Like the weather, the financial future is often difficult to predict. That’s one reason it’s so valuable to diversify your portfolio. By holding a mix of assets, you’re better positioned to ride out a rough patch for any one investment.
But diversification isn’t just for your investment portfolio. It’s also possible to diversify your tax exposure. In fact, diversifying both how and when you pay taxes on your savings can help you successfully navigate two unknowns in retirement:
1. How much taxable income will you have? You need to consider not just your retirement savings but also Social Security, pensions, nonretirement investments and other potential sources of income.
2. What will your future tax rate be? Today’s rates are relatively low by historical standards, and it’s conceivable they could rise before or during your golden years.
Given these unknowns, what’s a saver to do? “One approach,” says Rob Williams, CFP® and vice president of financial planning at the Schwab Center for Financial Research, “is to use accounts with a variety of tax treatments so you can better control your taxable income in retirement.”
The big four
Broadly speaking, you have four account types at your disposal, each with its own unique tax advantages:
1. Tax-deferred: Contributions to these accounts—which include 401(k)s, 403(b)s and traditional individual retirement accounts (IRAs)—generally reduce your taxable income dollar for dollar in the year you make the contribution (see “2019 Contribution and Deduction Limits”). What’s more, pretax contributions and gains typically aren’t taxed until retirement,1 at which point withdrawals are subject to ordinary income tax rates. You can’t leave your savings in these accounts forever, though: The IRS mandates annual required minimum distributions (RMDs) from your tax-deferred savings accounts beginning at age 70½.”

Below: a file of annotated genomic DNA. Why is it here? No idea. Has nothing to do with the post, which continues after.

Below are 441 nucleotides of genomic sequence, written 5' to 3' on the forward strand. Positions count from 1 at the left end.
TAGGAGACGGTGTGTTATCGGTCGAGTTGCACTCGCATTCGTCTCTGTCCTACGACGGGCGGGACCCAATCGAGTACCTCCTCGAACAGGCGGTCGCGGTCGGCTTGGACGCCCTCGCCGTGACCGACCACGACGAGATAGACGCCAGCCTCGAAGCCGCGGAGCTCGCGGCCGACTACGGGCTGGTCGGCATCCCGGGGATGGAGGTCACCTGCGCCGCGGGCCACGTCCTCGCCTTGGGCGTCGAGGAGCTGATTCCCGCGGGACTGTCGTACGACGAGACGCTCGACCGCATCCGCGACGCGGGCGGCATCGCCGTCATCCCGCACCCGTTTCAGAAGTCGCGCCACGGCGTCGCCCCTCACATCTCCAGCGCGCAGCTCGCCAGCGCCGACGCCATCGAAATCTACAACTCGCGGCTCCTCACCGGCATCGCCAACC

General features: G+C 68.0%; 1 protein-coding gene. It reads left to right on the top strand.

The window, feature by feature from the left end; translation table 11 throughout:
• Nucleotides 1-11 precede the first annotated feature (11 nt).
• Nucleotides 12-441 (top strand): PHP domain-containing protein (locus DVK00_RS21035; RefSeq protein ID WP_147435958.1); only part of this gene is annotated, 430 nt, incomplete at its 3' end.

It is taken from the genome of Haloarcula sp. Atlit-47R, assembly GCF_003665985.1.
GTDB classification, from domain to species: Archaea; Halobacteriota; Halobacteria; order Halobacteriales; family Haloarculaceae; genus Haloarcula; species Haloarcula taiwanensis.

2. Roth: Unlike tax-deferred accounts, contributions to Roth 401(k)s and IRAs are made with after-tax dollars, meaning contributions won’t reduce your current taxable income. However, you won’t owe taxes on appreciation, income or withdrawals in retirement.2 A Roth IRAs is exempt from RMDs, but a Roth 401(k) is not—though you can still avoid RMDs by rolling it into a Roth IRA when you retire.
3. Taxable: These traditional bank and brokerage accounts are also funded with after-tax dollars. You can sell securities and contribute or withdraw money at any time and for any reason without penalty; any taxable investment income is taxed in the year it’s earned; and investments sold for a profit are subject to capital gains taxes. If you sell an investment for a loss, on the other hand, you may be able to use it to offset any gains—and/or up to $3,000 of ordinary income. These accounts are also exempt from RMDs.
4. Health savings: Although not traditionally considered retirement accounts, health savings accounts (HSAs) can be an effective savings vehicle (assuming your employer offers one and you’re covered by a high-deductible health plan). Contributions reduce your taxable income up to annual limits; investments grow tax-free; and you pay no tax on withdrawals used for qualified medical expenses. Once you reach age 65, withdrawals made for nonmedical purposes will be taxed as ordinary income.3 HSAs are also exempt from RMDs.
Tax diversification in action
So, what’s the right mix of retirement accounts for you? “That depends on several factors, including your current marginal tax rate, your projected tax rate in retirement and how much flexibility you’d like when making withdrawals in retirement,” says Hayden Adams, CPA, CFP® and director of tax planning at the Schwab Center for Financial Research. Nevertheless, there are some basic guidelines you can consider when deciding which retirement accounts to fund first:
1. Capture your match: If your employer offers matching contributions to your retirement account, your first priority should be to save enough to get the full match. “That’s free money, and you’d be ill-advised to leave it on the table,” Rob says.